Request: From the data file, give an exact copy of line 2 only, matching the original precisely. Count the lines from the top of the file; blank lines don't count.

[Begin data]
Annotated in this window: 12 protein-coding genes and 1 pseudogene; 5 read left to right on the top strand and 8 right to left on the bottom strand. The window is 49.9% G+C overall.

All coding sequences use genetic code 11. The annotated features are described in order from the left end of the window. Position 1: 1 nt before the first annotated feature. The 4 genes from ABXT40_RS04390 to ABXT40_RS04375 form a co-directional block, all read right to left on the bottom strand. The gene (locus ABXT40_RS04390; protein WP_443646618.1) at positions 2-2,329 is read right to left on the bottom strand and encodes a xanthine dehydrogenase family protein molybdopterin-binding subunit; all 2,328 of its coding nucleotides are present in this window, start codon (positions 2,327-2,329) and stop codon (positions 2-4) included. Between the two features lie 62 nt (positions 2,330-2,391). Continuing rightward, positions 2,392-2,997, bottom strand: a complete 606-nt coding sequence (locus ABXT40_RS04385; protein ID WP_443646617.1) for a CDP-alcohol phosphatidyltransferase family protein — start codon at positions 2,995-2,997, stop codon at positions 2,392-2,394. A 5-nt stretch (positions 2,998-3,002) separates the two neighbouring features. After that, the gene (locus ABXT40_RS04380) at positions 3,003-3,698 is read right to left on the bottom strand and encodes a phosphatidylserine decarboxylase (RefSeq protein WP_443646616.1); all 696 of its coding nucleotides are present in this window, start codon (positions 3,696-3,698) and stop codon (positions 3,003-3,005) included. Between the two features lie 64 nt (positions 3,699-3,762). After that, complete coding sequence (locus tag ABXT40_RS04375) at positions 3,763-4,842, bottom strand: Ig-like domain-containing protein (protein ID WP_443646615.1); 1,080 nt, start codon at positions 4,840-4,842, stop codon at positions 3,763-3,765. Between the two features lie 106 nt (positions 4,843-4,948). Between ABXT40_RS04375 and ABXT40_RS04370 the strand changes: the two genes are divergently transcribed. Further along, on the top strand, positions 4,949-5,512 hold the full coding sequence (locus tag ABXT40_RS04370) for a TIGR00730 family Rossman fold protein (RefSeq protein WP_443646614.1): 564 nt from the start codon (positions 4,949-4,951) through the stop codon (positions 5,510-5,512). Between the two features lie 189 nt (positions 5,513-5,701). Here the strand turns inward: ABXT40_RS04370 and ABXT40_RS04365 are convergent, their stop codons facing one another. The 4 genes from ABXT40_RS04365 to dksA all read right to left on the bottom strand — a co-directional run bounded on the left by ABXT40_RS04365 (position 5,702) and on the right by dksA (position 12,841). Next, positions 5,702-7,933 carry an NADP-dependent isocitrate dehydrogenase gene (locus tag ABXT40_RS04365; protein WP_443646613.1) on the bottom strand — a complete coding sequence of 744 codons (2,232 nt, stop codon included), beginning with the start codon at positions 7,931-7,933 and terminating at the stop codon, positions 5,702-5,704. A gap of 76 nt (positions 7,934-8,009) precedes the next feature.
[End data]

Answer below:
All coding sequences use genetic code 11. The annotated features are described in order from the left end of the window. Position 1: 1 nt before the first annotated feature. The 4 genes from ABXT40_RS04390 to ABXT40_RS04375 form a co-directional block, all read right to left on the bottom strand. The gene (locus ABXT40_RS04390; protein WP_443646618.1) at positions 2-2,329 is read right to left on the bottom strand and encodes a xanthine dehydrogenase family protein molybdopterin-binding subunit; all 2,328 of its coding nucleotides are present in this window, start codon (positions 2,327-2,329) and stop codon (positions 2-4) included. Between the two features lie 62 nt (positions 2,330-2,391). Continuing rightward, positions 2,392-2,997, bottom strand: a complete 606-nt coding sequence (locus ABXT40_RS04385; protein ID WP_443646617.1) for a CDP-alcohol phosphatidyltransferase family protein — start codon at positions 2,995-2,997, stop codon at positions 2,392-2,394. A 5-nt stretch (positions 2,998-3,002) separates the two neighbouring features. After that, the gene (locus ABXT40_RS04380) at positions 3,003-3,698 is read right to left on the bottom strand and encodes a phosphatidylserine decarboxylase (RefSeq protein WP_443646616.1); all 696 of its coding nucleotides are present in this window, start codon (positions 3,696-3,698) and stop codon (positions 3,003-3,005) included. Between the two features lie 64 nt (positions 3,699-3,762). After that, complete coding sequence (locus tag ABXT40_RS04375) at positions 3,763-4,842, bottom strand: Ig-like domain-containing protein (protein ID WP_443646615.1); 1,080 nt, start codon at positions 4,840-4,842, stop codon at positions 3,763-3,765. Between the two features lie 106 nt (positions 4,843-4,948). Between ABXT40_RS04375 and ABXT40_RS04370 the strand changes: the two genes are divergently transcribed. Further along, on the top strand, positions 4,949-5,512 hold the full coding sequence (locus tag ABXT40_RS04370) for a TIGR00730 family Rossman fold protein (RefSeq protein WP_443646614.1): 564 nt from the start codon (positions 4,949-4,951) through the stop codon (positions 5,510-5,512). Between the two features lie 189 nt (positions 5,513-5,701). Here the strand turns inward: ABXT40_RS04370 and ABXT40_RS04365 are convergent, their stop codons facing one another. The 4 genes from ABXT40_RS04365 to dksA all read right to left on the bottom strand — a co-directional run bounded on the left by ABXT40_RS04365 (position 5,702) and on the right by dksA (position 12,841). Next, positions 5,702-7,933 carry an NADP-dependent isocitrate dehydrogenase gene (locus tag ABXT40_RS04365; protein WP_443646613.1) on the bottom strand — a complete coding sequence of 744 codons (2,232 nt, stop codon included), beginning with the start codon at positions 7,931-7,933 and terminating at the stop codon, positions 5,702-5,704. A gap of 76 nt (positions 7,934-8,009) precedes the next feature.